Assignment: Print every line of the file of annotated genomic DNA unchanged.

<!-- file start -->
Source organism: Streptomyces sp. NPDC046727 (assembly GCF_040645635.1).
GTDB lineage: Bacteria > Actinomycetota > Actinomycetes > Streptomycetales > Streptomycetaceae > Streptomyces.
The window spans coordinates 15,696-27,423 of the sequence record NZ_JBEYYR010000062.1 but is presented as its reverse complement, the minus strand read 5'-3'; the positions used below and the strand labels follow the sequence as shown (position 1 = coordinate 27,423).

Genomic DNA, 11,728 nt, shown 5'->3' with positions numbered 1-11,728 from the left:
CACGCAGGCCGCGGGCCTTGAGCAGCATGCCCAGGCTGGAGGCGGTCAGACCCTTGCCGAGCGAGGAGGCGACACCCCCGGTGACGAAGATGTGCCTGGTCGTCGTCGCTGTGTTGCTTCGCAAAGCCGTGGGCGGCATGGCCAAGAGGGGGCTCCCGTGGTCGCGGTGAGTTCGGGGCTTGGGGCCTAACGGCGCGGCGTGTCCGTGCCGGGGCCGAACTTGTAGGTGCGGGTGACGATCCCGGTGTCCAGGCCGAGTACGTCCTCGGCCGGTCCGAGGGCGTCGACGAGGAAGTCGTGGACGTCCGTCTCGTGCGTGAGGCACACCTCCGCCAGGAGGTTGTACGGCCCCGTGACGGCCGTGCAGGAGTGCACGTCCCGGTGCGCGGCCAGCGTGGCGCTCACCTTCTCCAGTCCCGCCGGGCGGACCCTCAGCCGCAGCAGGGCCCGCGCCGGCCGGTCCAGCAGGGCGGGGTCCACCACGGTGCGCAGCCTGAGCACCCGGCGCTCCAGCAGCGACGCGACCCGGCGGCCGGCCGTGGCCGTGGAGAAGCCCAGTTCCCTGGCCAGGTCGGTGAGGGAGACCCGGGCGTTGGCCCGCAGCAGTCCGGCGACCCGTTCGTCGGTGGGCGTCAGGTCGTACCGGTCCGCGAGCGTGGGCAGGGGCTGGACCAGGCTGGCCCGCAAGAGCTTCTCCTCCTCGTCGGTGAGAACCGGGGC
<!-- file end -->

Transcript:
Source organism: Streptomyces sp. NPDC046727 (assembly GCF_040645635.1).
GTDB lineage: Bacteria > Actinomycetota > Actinomycetes > Streptomycetales > Streptomycetaceae > Streptomyces.
The window spans coordinates 15,696-27,423 of the sequence record NZ_JBEYYR010000062.1 but is presented as its reverse complement, the minus strand read 5'-3'; the positions used below and the strand labels follow the sequence as shown (position 1 = coordinate 27,423).

Genomic DNA, 11,728 nt, shown 5'->3' with positions numbered 1-11,728 from the left:
CACGCAGGCCGCGGGCCTTGAGCAGCATGCCCAGGCTGGAGGCGGTCAGACCCTTGCCGAGCGAGGAGGCGACACCCCCGGTGACGAAGATGTGCCTGGTCGTCGTCGCTGTGTTGCTTCGCAAAGCCGTGGGCGGCATGGCCAAGAGGGGGCTCCCGTGGTCGCGGTGAGTTCGGGGCTTGGGGCCTAACGGCGCGGCGTGTCCGTGCCGGGGCCGAACTTGTAGGTGCGGGTGACGATCCCGGTGTCCAGGCCGAGTACGTCCTCGGCCGGTCCGAGGGCGTCGACGAGGAAGTCGTGGACGTCCGTCTCGTGCGTGAGGCACACCTCCGCCAGGAGGTTGTACGGCCCCGTGACGGCCGTGCAGGAGTGCACGTCCCGGTGCGCGGCCAGCGTGGCGCTCACCTTCTCCAGTCCCGCCGGGCGGACCCTCAGCCGCAGCAGGGCCCGCGCCGGCCGGTCCAGCAGGGCGGGGTCCACCACGGTGCGCAGCCTGAGCACCCGGCGCTCCAGCAGCGACGCGACCCGGCGGCCGGCCGTGGCCGTGGAGAAGCCCAGTTCCCTGGCCAGGTCGGTGAGGGAGACCCGGGCGTTGGCCCGCAGCAGTCCGGCGACCCGTTCGTCGGTGGGCGTCAGGTCGTACCGGTCCGCGAGCGTGGGCAGGGGCTGGACCAGGCTGGCCCGCAAGAGCTTCTCCTCCTCGTCGGTGAGAACCGGGGC